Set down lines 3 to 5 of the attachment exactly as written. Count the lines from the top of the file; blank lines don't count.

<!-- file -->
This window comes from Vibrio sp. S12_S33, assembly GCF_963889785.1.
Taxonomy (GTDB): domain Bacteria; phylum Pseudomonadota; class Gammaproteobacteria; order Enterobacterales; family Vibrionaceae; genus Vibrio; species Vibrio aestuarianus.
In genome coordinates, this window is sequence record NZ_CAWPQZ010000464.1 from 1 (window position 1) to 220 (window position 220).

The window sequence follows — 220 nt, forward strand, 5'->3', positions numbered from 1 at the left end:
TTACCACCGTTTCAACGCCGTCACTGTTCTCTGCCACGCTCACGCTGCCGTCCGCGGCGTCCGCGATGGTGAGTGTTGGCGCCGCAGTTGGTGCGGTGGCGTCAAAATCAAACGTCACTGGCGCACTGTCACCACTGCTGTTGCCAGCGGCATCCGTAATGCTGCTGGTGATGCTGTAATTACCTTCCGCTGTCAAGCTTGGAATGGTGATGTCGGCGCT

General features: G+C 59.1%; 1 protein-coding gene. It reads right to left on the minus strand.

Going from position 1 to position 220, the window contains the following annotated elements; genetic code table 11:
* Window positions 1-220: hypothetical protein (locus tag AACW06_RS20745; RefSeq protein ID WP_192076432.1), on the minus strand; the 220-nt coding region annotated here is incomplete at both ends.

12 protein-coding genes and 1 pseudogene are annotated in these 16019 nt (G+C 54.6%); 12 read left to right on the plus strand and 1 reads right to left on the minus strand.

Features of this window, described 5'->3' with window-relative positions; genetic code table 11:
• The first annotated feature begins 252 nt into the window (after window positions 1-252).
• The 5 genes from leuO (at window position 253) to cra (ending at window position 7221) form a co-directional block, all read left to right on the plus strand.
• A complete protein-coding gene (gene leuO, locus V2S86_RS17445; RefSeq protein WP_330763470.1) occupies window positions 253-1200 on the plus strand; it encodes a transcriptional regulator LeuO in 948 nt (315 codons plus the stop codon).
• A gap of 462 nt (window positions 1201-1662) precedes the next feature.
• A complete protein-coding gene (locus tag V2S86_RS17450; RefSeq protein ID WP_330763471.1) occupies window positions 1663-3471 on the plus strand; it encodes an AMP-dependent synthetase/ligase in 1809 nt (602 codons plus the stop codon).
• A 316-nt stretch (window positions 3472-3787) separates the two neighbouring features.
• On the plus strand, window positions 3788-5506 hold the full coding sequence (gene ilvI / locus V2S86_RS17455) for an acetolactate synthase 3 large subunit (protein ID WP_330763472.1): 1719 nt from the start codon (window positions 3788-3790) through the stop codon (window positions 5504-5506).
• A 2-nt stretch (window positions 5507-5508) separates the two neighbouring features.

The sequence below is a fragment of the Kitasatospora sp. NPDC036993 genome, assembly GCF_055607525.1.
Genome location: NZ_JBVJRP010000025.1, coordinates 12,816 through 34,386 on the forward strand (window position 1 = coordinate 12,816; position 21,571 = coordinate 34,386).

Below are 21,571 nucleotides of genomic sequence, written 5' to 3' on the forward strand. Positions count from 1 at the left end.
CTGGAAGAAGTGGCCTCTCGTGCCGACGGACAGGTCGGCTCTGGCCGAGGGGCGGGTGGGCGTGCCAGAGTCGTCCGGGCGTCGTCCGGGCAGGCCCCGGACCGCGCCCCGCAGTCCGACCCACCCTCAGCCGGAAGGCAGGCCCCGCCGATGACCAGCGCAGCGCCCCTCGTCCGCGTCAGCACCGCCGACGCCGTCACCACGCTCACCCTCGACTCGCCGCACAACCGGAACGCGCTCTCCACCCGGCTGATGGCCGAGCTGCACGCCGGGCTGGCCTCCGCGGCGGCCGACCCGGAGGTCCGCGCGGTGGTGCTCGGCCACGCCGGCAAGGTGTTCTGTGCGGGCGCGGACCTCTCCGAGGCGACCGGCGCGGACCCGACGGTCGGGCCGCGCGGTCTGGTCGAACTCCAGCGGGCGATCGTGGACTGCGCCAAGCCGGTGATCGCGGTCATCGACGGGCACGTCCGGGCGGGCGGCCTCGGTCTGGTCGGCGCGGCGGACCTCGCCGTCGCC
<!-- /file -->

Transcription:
In genome coordinates, this window is sequence record NZ_CAWPQZ010000464.1 from 1 (window position 1) to 220 (window position 220).

The window sequence follows — 220 nt, forward strand, 5'->3', positions numbered from 1 at the left end:
TTACCACCGTTTCAACGCCGTCACTGTTCTCTGCCACGCTCACGCTGCCGTCCGCGGCGTCCGCGATGGTGAGTGTTGGCGCCGCAGTTGGTGCGGTGGCGTCAAAATCAAACGTCACTGGCGCACTGTCACCACTGCTGTTGCCAGCGGCATCCGTAATGCTGCTGGTGATGCTGTAATTACCTTCCGCTGTCAAGCTTGGAATGGTGATGTCGGCGCT